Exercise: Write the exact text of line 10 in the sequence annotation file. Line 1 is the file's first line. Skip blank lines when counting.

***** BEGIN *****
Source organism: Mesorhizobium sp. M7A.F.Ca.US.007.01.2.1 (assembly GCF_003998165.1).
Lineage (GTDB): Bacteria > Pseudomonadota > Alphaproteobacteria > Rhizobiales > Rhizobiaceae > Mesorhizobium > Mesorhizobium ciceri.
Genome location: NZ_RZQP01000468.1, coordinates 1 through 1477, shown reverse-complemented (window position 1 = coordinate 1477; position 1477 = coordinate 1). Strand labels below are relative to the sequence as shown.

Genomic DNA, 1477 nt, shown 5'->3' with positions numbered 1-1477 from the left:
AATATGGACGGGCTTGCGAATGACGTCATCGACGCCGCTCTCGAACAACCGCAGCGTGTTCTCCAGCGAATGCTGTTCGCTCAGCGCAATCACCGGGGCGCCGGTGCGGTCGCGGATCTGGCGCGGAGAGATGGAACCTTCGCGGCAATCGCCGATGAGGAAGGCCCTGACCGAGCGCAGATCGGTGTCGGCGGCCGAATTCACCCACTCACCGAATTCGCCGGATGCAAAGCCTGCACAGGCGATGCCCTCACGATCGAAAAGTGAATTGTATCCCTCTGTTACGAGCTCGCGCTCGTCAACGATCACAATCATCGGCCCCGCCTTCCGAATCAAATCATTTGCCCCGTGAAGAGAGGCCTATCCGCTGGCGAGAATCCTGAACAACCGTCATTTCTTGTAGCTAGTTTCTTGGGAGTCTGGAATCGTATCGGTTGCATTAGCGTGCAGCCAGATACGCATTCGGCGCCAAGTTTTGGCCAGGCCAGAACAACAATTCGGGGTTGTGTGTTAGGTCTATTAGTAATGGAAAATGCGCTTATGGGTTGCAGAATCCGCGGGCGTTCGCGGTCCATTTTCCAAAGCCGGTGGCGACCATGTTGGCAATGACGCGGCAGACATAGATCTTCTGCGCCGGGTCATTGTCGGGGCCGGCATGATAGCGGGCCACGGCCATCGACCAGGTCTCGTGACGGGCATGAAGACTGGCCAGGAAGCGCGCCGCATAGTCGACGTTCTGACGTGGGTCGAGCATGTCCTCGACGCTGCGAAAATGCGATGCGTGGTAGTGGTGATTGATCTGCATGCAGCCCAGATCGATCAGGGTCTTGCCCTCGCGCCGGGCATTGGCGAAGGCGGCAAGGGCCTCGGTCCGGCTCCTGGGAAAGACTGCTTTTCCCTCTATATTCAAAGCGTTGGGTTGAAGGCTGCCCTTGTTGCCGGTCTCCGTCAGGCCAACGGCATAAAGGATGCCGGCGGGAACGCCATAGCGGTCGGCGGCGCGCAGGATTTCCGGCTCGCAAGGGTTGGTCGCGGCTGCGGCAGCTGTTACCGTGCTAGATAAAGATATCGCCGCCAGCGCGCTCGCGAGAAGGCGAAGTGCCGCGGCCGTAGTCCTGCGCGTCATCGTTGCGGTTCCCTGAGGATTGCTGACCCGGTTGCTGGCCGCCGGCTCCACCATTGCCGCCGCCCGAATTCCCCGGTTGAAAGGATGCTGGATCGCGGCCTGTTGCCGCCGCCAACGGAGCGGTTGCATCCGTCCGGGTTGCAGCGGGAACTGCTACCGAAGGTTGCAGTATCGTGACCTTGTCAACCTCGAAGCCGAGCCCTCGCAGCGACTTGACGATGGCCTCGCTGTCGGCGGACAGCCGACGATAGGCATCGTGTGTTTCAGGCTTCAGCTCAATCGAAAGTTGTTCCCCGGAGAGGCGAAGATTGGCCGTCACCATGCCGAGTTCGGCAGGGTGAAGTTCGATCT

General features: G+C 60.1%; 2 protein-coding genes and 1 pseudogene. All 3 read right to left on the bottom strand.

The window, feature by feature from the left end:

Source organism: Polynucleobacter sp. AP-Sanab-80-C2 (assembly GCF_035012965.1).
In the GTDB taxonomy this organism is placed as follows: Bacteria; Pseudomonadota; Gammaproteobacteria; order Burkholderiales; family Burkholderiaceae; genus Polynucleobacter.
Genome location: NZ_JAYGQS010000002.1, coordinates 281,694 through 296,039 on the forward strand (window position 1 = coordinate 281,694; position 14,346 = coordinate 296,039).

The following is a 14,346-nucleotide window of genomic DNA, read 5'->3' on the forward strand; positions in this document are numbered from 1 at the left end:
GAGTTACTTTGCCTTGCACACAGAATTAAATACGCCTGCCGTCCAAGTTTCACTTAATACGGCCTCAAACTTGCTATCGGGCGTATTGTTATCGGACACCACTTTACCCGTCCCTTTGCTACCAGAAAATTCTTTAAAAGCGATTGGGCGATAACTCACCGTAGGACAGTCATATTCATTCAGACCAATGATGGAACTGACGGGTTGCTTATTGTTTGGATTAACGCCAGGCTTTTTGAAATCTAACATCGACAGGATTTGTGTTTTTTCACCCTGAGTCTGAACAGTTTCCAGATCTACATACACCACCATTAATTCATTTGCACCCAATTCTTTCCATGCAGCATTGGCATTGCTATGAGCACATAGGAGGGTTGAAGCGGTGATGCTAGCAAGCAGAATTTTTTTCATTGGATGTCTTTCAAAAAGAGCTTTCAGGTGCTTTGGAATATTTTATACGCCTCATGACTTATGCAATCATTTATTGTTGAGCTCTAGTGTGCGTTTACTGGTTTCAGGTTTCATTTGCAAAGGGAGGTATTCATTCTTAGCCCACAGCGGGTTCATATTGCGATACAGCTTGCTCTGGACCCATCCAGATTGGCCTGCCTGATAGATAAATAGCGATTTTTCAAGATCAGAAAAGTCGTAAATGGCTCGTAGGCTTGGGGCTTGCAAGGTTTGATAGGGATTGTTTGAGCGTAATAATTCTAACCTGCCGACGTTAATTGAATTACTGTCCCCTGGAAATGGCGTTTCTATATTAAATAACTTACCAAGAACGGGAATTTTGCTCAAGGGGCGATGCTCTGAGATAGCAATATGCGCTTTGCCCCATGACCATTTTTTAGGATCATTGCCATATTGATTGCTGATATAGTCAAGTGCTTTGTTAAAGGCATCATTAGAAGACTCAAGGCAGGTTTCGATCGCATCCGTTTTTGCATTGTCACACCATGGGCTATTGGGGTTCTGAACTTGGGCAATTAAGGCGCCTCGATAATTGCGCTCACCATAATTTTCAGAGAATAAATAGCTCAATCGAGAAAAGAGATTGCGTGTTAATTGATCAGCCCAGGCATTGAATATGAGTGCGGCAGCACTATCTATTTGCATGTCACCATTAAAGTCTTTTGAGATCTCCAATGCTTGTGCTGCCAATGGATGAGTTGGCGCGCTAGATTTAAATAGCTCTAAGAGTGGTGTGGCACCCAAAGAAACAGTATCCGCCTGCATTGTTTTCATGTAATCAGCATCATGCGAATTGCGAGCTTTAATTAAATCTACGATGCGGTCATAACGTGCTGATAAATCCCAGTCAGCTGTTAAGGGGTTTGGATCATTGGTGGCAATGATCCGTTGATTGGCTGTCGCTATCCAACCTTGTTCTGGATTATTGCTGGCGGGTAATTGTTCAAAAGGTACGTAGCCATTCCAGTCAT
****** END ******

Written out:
Genome location: NZ_JAYGQS010000002.1, coordinates 281,694 through 296,039 on the forward strand (window position 1 = coordinate 281,694; position 14,346 = coordinate 296,039).